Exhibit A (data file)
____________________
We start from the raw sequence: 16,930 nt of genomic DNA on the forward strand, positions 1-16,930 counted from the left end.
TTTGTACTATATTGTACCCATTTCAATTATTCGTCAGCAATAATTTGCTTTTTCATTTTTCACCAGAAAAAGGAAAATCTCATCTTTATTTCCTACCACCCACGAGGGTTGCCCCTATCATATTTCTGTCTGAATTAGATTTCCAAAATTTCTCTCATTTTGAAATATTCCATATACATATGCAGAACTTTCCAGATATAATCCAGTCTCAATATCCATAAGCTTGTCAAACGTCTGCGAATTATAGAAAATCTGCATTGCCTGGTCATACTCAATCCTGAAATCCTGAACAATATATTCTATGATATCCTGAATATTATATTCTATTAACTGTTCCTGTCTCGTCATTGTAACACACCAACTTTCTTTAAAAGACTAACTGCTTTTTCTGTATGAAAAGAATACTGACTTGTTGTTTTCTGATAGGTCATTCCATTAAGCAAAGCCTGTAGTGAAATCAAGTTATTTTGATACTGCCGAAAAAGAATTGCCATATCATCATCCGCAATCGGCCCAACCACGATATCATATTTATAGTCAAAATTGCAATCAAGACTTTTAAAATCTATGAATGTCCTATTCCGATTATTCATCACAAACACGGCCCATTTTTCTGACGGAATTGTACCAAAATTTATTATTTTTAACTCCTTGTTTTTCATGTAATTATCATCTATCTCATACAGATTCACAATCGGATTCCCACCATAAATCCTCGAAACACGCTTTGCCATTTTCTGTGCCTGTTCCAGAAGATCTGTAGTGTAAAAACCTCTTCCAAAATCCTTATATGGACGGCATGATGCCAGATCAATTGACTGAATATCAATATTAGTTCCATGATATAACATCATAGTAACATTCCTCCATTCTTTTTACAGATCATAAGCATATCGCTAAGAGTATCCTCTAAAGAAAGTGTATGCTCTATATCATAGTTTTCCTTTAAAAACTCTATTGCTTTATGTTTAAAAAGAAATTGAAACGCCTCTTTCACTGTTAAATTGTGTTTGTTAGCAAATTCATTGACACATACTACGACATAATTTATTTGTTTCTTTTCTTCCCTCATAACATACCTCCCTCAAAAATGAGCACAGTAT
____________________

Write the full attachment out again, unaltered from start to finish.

We start from the raw sequence: 16,930 nt of genomic DNA on the forward strand, positions 1-16,930 counted from the left end.
TTTGTACTATATTGTACCCATTTCAATTATTCGTCAGCAATAATTTGCTTTTTCATTTTTCACCAGAAAAAGGAAAATCTCATCTTTATTTCCTACCACCCACGAGGGTTGCCCCTATCATATTTCTGTCTGAATTAGATTTCCAAAATTTCTCTCATTTTGAAATATTCCATATACATATGCAGAACTTTCCAGATATAATCCAGTCTCAATATCCATAAGCTTGTCAAACGTCTGCGAATTATAGAAAATCTGCATTGCCTGGTCATACTCAATCCTGAAATCCTGAACAATATATTCTATGATATCCTGAATATTATATTCTATTAACTGTTCCTGTCTCGTCATTGTAACACACCAACTTTCTTTAAAAGACTAACTGCTTTTTCTGTATGAAAAGAATACTGACTTGTTGTTTTCTGATAGGTCATTCCATTAAGCAAAGCCTGTAGTGAAATCAAGTTATTTTGATACTGCCGAAAAAGAATTGCCATATCATCATCCGCAATCGGCCCAACCACGATATCATATTTATAGTCAAAATTGCAATCAAGACTTTTAAAATCTATGAATGTCCTATTCCGATTATTCATCACAAACACGGCCCATTTTTCTGACGGAATTGTACCAAAATTTATTATTTTTAACTCCTTGTTTTTCATGTAATTATCATCTATCTCATACAGATTCACAATCGGATTCCCACCATAAATCCTCGAAACACGCTTTGCCATTTTCTGTGCCTGTTCCAGAAGATCTGTAGTGTAAAAACCTCTTCCAAAATCCTTATATGGACGGCATGATGCCAGATCAATTGACTGAATATCAATATTAGTTCCATGATATAACATCATAGTAACATTCCTCCATTCTTTTTACAGATCATAAGCATATCGCTAAGAGTATCCTCTAAAGAAAGTGTATGCTCTATATCATAGTTTTCCTTTAAAAACTCTATTGCTTTATGTTTAAAAAGAAATTGAAACGCCTCTTTCACTGTTAAATTGTGTTTGTTAGCAAATTCATTGACACATACTACGACATAATTTATTTGTTTCTTTTCTTCCCTCATAACATACCTCCCTCAAAAATGAGCACAGTAT